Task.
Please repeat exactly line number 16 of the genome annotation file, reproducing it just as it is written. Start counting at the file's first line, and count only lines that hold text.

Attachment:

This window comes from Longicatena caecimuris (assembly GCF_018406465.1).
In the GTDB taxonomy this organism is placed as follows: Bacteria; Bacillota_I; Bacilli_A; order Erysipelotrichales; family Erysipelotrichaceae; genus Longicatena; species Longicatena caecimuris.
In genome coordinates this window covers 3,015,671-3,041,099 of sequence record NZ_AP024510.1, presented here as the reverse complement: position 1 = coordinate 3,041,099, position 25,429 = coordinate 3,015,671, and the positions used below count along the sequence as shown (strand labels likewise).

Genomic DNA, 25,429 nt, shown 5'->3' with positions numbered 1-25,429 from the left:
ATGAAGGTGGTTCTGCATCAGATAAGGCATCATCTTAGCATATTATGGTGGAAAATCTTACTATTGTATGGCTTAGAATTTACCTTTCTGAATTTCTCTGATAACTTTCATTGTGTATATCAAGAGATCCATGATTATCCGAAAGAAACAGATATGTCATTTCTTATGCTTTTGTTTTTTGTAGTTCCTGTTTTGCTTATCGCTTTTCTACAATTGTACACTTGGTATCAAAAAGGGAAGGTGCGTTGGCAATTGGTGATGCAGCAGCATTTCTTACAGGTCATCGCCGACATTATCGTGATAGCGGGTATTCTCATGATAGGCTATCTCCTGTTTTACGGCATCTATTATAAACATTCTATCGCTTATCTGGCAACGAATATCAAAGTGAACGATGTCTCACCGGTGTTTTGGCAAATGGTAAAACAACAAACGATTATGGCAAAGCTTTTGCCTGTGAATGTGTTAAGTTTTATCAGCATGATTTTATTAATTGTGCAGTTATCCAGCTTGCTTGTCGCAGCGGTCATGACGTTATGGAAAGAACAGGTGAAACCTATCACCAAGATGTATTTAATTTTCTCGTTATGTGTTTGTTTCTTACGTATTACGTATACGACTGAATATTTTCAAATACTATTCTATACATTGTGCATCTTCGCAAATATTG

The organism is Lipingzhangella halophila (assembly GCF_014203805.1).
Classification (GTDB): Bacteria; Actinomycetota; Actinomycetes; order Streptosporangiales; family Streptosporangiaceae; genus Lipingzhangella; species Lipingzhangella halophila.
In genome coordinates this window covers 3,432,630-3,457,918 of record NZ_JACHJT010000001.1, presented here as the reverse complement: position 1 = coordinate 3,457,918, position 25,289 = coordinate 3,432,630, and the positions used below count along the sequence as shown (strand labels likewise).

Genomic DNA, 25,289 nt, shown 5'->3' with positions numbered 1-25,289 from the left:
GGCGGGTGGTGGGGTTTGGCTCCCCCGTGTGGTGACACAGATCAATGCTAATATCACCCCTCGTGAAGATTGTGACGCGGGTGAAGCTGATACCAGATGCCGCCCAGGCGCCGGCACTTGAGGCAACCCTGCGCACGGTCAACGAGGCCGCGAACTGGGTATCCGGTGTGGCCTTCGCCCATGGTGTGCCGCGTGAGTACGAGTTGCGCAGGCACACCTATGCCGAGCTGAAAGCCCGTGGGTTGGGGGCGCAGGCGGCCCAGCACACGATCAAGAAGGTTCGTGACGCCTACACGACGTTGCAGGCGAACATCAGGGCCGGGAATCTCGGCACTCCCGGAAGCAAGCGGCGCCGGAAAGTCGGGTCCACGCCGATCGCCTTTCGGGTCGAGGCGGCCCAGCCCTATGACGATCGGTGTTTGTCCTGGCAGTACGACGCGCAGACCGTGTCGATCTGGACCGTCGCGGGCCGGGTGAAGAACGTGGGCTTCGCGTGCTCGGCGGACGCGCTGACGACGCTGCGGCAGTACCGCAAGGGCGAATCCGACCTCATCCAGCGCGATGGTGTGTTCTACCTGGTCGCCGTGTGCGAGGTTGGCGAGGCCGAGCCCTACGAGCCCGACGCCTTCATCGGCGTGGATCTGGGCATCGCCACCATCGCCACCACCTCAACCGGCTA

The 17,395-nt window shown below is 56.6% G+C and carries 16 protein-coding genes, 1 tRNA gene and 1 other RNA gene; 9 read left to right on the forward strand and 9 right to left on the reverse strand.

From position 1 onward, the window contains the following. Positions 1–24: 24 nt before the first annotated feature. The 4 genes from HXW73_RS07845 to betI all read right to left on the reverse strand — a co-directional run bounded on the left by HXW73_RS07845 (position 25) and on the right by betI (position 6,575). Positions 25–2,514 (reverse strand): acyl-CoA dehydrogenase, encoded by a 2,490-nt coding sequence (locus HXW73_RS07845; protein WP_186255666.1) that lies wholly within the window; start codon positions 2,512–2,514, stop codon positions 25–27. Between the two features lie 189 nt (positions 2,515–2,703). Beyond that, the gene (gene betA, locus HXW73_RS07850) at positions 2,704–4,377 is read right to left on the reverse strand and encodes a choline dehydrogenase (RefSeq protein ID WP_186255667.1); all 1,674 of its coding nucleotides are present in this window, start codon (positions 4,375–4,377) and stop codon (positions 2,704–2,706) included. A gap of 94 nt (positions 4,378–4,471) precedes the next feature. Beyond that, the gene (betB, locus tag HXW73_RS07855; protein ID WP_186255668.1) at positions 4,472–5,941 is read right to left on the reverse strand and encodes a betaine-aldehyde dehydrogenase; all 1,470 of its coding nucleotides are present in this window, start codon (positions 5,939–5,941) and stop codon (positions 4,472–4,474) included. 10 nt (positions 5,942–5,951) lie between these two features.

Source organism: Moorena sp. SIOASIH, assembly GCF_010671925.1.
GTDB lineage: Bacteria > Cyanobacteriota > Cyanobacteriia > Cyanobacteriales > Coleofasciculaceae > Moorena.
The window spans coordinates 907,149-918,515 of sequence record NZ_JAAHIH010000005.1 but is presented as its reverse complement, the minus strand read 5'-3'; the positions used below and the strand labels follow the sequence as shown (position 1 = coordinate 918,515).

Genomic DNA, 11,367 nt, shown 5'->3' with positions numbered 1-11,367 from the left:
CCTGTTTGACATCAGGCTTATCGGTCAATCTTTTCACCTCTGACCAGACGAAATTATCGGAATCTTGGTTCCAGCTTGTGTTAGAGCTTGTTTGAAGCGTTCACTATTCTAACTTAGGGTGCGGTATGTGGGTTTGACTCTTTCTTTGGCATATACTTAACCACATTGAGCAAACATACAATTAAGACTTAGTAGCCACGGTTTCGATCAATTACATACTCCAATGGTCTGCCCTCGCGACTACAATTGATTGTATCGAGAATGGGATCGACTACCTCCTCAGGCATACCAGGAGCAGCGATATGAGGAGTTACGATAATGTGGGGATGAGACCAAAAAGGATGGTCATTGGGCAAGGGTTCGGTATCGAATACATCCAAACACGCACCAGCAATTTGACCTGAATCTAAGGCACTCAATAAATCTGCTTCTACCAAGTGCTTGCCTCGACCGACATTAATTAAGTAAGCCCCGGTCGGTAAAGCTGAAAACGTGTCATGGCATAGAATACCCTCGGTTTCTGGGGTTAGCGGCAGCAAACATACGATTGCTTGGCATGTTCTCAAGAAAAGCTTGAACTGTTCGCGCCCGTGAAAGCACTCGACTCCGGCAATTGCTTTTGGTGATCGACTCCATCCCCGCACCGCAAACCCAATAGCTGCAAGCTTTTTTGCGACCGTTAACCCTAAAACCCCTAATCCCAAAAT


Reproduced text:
Genomic DNA, 11,367 nt, shown 5'->3' with positions numbered 1-11,367 from the left: